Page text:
Sustaining and Embedding Innovations - wiki JISC Sustaining and Embedding Innovations / Evaluating costs-benefits
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Evaluating costs-benefits

The evaluation of cost-benefits of e-learning investments is an area that is often avoided by institutions and projects due largely to the difficulties and complexities involved. JISC have funded studies to look into this area such as Tangible Benefits of e-Learning (2008) and details published by David Nicol, Nigel Kay, George Gordon and Michael Coen (2002) - A Model for Evaluating the Costs and Benefits of ICT in Teaching and Learning. This publication highlights the complexities involved, particularly in assessing benefits in a way that can be mapped to costs.


Some of the projects within the JISC Institutional approaches to curriculum design programme (which focuses on technology-supported approaches to curriculum design, approval and review) are evaluating their projects in terms of cost reductions e.g.

  • The University of Cardiff PALET project which is applying “lean” techniques to the curriculum design and validation process and is evaluating “before” and “after” scenarios in respect of e.g. staff time reduction.
  • Similarly, the University of Leicester DUCKLING project (Delivering university curricula: Knowledge, learning and innovation gains) under the JISC Transforming Curriculum Delivery through Technology programme is developing advanced delivery, presentation and assessment processes to enhance the work-based learning experience for students studying remotely – using technologies such as podcasting and e-book readers. The project has found that there are considerable cost savings to be made from e.g. savings in printing distance learning materials. The University has developed a cost/impact matrix which is useful for a top-level assessment of costs –v- impact.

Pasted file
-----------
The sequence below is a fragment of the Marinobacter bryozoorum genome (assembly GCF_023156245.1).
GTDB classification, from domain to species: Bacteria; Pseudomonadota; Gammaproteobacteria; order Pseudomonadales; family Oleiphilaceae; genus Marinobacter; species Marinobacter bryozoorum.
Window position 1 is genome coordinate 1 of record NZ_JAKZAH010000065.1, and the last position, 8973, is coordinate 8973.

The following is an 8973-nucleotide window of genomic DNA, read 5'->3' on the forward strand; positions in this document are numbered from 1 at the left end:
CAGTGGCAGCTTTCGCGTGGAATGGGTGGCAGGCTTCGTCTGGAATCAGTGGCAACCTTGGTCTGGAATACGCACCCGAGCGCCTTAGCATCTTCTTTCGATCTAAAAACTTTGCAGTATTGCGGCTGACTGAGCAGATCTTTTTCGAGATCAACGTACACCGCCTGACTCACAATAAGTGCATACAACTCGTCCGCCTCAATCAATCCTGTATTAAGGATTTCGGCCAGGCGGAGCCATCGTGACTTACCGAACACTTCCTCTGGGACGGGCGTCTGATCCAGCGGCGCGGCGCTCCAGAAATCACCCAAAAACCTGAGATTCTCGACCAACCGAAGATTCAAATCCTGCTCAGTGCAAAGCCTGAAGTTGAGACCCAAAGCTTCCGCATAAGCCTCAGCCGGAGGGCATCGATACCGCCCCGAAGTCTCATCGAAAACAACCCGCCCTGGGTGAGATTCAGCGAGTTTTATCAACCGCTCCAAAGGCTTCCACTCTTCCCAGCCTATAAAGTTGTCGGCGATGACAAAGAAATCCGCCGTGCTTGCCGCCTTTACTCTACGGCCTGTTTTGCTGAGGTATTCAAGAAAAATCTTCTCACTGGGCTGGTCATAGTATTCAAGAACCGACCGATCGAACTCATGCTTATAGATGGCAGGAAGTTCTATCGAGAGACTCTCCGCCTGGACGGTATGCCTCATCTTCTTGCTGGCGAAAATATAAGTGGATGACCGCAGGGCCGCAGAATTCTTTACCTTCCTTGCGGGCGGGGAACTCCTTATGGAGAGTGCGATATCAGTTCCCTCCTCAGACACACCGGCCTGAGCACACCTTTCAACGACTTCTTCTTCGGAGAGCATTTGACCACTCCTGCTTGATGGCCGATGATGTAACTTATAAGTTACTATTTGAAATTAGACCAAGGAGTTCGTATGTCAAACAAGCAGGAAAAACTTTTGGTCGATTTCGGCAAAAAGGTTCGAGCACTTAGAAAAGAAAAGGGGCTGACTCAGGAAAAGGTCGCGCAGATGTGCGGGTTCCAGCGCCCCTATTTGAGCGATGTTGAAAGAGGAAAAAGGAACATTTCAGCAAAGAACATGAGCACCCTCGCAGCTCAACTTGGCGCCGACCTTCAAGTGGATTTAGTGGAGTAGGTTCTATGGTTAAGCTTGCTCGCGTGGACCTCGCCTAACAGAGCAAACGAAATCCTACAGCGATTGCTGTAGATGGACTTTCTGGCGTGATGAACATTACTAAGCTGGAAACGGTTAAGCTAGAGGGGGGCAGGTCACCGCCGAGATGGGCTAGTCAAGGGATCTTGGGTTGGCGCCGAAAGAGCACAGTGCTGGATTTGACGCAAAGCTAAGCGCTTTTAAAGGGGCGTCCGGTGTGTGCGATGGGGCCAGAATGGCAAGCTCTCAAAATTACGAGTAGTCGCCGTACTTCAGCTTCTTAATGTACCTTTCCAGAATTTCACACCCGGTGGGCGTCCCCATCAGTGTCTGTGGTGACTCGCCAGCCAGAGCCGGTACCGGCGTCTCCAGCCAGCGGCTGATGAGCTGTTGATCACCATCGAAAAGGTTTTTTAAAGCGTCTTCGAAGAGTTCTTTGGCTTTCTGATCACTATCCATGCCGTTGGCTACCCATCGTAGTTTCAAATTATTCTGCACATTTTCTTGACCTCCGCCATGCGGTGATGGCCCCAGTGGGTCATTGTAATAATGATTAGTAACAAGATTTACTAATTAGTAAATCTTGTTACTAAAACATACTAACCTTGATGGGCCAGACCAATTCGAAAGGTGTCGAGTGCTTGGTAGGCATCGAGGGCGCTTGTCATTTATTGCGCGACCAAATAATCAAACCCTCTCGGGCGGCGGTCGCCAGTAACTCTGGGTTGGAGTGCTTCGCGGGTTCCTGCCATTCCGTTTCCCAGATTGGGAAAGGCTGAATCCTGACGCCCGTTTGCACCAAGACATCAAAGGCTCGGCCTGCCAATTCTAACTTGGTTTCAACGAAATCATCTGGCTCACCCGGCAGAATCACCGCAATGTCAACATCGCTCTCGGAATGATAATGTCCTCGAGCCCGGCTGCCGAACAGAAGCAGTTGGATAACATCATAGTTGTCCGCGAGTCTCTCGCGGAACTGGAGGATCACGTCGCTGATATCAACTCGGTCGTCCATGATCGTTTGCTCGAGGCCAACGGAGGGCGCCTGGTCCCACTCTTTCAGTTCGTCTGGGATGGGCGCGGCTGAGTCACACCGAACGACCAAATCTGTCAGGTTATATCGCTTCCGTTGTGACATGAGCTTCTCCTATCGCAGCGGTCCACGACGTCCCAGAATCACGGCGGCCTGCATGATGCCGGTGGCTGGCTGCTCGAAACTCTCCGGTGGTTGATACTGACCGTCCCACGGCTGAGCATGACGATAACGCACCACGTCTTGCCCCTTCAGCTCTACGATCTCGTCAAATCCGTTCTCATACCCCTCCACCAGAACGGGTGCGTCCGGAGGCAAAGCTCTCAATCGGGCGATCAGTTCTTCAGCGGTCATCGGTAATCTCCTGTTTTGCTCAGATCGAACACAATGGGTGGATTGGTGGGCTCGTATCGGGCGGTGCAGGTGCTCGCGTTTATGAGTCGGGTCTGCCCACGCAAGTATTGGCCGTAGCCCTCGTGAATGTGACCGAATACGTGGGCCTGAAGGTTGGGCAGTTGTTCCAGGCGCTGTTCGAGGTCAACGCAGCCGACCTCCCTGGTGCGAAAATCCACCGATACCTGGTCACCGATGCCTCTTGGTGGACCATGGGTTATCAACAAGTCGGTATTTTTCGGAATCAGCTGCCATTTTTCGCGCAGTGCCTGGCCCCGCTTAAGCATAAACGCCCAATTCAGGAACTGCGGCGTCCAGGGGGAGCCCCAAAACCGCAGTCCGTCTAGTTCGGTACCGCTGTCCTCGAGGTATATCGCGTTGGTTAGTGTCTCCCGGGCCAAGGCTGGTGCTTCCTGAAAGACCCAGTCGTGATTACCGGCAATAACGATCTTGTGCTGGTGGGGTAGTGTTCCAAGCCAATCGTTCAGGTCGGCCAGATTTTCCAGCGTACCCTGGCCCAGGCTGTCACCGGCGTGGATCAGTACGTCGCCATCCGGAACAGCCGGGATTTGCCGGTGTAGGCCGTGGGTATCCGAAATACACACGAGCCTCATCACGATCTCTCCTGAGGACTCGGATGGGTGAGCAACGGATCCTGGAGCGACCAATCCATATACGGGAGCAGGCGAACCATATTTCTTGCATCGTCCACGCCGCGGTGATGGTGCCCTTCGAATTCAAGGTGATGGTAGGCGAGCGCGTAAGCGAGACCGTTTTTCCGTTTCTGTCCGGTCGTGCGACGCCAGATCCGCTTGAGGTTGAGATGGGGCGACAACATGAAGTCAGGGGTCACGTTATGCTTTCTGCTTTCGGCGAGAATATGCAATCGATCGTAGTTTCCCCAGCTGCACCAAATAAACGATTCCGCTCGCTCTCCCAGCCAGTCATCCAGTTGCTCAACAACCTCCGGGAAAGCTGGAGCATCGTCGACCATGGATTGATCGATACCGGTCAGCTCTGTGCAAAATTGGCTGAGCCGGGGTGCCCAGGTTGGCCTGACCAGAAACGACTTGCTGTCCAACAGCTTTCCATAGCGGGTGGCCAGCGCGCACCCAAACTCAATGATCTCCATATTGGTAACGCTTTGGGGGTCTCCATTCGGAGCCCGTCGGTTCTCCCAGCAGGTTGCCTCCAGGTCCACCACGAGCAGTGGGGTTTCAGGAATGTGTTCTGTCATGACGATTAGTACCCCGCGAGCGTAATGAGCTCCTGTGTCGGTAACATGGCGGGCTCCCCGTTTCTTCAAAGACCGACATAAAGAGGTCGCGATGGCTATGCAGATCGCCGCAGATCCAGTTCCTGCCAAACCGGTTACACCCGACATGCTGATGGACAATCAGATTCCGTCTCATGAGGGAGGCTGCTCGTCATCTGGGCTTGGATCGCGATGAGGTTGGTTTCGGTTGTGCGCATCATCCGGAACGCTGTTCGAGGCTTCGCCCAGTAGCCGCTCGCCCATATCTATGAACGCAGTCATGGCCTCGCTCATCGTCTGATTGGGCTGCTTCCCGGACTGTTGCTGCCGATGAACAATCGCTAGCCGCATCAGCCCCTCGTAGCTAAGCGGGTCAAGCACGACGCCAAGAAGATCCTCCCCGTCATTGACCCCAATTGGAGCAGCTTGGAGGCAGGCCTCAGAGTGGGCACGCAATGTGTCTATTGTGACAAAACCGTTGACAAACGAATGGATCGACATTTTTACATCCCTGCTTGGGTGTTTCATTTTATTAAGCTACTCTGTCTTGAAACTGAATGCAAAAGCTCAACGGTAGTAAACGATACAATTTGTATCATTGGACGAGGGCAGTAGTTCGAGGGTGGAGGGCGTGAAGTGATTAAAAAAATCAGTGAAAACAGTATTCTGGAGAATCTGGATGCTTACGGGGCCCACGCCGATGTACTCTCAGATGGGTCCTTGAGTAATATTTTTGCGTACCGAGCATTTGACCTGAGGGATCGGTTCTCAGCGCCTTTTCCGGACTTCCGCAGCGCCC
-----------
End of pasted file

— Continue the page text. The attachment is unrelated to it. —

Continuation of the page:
(The University of Leicester Cost-Impact Matrix)


Other projects that demonstrate efficiencies/cost savings include:


  • University of Oxford CASCADE project – where the project is driven by the business strategy/plan e.g. to increase revenue and retention.
  • Lewisham College Making the New Diploma a Success project which is e.g. using e-portfolios to save assessment time, improve retention and completion times and reduce the need for printing.


However, despite some good examples of efficiencies and cost savings from innovation projects, the quantification of costs/benefits tends to have minimal attention paid to it at institutional, faculty/school and sector levels due largely to the non-existence of common and simple approaches. This all presents institutions with some difficulty in making decisions on prioritising investments in relation to e-learning.


What we need is an approach to cost/benefits that balances simplicity with accuracy and that focuses on impact of innovations. The University of Leicester has introduced a simplistic approach of using a quadrant that has impact and cost axes and seeks to evaluate innovation projects in terms of impact and cost, illustrating those projects that provide high impact with relatively low cost. Whilst this can be a little simplistic, it is a highly valuable tool in terms of helping academics and senior management teams to prioritise which innovations are best to focus on.


In ideal terms, the sector needs to develop an approach to cost/benefit analysis that perhaps identifies  where the impact lies and maybe provides some scaling/indicators for this (akin to some of the e-learning benchmarking tools) and is not as complex as the techniques outlined in A Model for Evaluating the Costs and Benefits of ICT in Teaching and Learning.